Individual interpretations of this combination of works may differ depending on one’s outlook on life. To the pessimist, the installation might suggest that this is the final act with no hope of redemption. Whereas an optimist, might see light at the end of the tunnel and the opportunity for forgiveness and new life.

Crystal Palace – The Great Exhibition of the Works of Industry of All Nuclear Nations (2012-13)

The back room of the gallery was dark except for the eery glow emitted by eight chandeliers made from uranium glass beads and ultraviolet light bulbs.

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The chandeliers in this room represent a selection of the 31 countries that use nuclear power: Belgium, Bulgaria, Japan, Russia, Sweden, Switzerland, Ukraine, and USA. The size of each light fitting reflects each country’s nuclear output in relative terms.

‘USA’ is the largest chandelier at NGA Contemporary, but an even larger chandelier represents France and has been hung in the main NGA facility, further along the lake shore.

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The artwork was inspired by the Fukushima Daiichi nuclear disaster in Japan. It is very timely as debate rages about the recommissioning of old nuclear power plants in countries like Belgium, even as other countries plan to move away from nuclear power.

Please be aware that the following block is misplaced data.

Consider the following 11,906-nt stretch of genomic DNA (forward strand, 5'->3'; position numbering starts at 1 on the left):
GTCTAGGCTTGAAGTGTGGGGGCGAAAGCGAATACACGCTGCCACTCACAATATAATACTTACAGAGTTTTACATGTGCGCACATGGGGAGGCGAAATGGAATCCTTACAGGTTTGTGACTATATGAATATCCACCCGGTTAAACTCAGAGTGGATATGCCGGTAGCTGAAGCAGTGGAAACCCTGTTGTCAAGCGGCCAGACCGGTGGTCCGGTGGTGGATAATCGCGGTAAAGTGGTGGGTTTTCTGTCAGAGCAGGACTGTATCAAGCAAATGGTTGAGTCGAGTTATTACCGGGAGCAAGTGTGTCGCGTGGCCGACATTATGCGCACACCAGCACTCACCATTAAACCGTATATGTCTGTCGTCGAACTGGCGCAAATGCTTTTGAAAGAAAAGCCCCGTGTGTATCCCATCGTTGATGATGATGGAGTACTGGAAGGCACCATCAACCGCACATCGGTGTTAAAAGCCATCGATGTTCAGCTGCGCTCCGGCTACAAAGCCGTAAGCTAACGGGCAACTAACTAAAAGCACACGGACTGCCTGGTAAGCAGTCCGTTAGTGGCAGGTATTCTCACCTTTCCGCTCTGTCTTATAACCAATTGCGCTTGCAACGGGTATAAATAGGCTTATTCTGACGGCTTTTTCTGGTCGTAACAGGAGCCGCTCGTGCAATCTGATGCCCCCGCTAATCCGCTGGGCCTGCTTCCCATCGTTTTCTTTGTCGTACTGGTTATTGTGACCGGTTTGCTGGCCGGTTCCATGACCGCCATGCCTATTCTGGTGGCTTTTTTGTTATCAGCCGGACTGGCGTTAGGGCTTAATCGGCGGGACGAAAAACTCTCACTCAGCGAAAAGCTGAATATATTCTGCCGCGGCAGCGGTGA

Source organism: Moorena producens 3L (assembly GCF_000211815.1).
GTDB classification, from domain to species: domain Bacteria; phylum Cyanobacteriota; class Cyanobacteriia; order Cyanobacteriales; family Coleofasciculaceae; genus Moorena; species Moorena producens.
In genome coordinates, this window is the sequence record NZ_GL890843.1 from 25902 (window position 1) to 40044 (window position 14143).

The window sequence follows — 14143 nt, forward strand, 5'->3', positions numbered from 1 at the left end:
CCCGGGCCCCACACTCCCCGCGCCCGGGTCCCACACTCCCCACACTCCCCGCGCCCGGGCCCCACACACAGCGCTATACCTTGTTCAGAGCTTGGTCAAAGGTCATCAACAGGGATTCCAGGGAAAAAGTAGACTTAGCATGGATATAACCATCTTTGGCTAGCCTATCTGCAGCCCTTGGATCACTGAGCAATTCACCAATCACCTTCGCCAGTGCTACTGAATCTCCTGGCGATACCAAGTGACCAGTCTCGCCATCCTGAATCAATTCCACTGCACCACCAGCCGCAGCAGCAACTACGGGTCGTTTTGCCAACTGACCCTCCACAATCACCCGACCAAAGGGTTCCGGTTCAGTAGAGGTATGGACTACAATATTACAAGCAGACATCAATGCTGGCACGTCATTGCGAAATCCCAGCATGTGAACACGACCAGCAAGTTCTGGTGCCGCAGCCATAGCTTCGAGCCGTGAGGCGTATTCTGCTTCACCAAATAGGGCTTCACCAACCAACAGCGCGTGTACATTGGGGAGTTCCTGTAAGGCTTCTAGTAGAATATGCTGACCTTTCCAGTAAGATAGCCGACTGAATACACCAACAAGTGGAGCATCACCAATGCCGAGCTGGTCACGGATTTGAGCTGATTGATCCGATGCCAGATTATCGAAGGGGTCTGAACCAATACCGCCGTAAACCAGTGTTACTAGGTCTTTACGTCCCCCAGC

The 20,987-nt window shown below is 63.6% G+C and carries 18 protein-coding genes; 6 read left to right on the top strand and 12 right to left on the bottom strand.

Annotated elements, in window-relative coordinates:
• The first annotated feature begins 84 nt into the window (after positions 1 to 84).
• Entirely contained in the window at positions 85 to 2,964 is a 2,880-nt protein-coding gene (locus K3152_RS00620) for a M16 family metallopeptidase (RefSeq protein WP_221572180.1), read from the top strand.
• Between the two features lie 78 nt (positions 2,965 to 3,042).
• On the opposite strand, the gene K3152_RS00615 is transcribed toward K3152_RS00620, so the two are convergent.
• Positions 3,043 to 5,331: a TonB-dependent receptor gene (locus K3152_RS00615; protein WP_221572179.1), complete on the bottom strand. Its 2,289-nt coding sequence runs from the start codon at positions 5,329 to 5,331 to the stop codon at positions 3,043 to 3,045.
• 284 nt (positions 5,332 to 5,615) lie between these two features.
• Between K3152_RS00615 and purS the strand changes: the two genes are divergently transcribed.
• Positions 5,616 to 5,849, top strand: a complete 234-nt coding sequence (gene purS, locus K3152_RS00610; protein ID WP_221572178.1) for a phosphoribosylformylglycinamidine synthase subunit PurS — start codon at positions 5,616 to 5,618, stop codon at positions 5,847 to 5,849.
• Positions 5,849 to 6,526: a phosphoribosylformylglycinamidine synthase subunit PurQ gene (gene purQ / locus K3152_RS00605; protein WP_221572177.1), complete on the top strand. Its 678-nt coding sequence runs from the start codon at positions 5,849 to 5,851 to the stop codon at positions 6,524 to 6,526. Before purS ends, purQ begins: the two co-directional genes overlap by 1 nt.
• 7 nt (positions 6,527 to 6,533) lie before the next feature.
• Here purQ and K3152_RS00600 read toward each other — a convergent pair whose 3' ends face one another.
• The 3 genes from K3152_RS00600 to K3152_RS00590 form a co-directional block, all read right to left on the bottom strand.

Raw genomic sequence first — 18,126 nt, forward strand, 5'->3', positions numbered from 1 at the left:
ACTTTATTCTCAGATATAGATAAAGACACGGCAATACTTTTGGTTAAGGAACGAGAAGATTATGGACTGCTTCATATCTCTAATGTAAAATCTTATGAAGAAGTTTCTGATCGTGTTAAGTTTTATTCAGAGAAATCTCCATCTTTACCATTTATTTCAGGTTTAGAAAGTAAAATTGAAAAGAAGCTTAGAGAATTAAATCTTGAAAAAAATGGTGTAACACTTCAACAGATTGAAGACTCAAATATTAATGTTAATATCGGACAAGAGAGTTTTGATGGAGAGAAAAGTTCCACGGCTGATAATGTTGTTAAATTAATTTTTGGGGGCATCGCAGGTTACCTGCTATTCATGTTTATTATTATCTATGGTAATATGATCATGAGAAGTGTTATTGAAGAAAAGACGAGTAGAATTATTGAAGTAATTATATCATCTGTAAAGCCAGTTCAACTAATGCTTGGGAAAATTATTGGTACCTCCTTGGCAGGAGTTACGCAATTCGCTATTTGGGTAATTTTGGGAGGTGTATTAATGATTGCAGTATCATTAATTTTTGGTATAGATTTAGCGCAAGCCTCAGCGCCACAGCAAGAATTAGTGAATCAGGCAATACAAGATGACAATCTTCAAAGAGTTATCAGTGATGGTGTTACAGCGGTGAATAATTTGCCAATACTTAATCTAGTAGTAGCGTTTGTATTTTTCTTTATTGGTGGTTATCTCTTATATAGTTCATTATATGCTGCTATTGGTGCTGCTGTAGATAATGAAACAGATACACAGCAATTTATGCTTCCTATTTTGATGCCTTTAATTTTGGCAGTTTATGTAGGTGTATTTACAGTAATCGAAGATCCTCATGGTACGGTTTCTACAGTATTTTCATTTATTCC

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Meanwhile, Australia conveniently sidesteps any serious discussions about the potential for nuclear power to contribute to our low-carbon future – despite our vast continent being politically and seismically stable and having large untapped stores of uranium, thorium and other buried treasures.

Australia also has an important decision to make about whether or not we should set up a nuclear waste depository to store our own radioactive waste, fulfil our extended supplier responsibility related to the uranium we sell to other countries, and perhaps even generate revenue by accepting waste produced from non-Australian uranium resources.

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Looking up to view the artworks, I couldn’t help but notice a multitude of other ceiling fixtures, including smoke detectors that almost certainly include radioactive materials. Even if we never build any nuclear power plants, we still need somewhere safe to store radioactive waste.

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‘The ‘Last Temptation’ is on display at NGA Contemporary until 25 April 2016 (with extended opening hours and an additional sugar banquet inspired by the Great Barrier Reef during the Enlighten Festival).

The other great exhibition is at the National Archives of Australia. I’ll cover that one in a future post.

Photo credits: Pip Marks (2016)

Painting: Jan Brueghel I & Peter Paul Rubens – Taste 1618 (Museo del Prado) [Public domain], via Wikimedia Commons



Categories: Art, Energy, Environment, Water

Tags: , , , , , , , , , , ,

1 reply

  1. Thanks Pip. A very thought provoking post.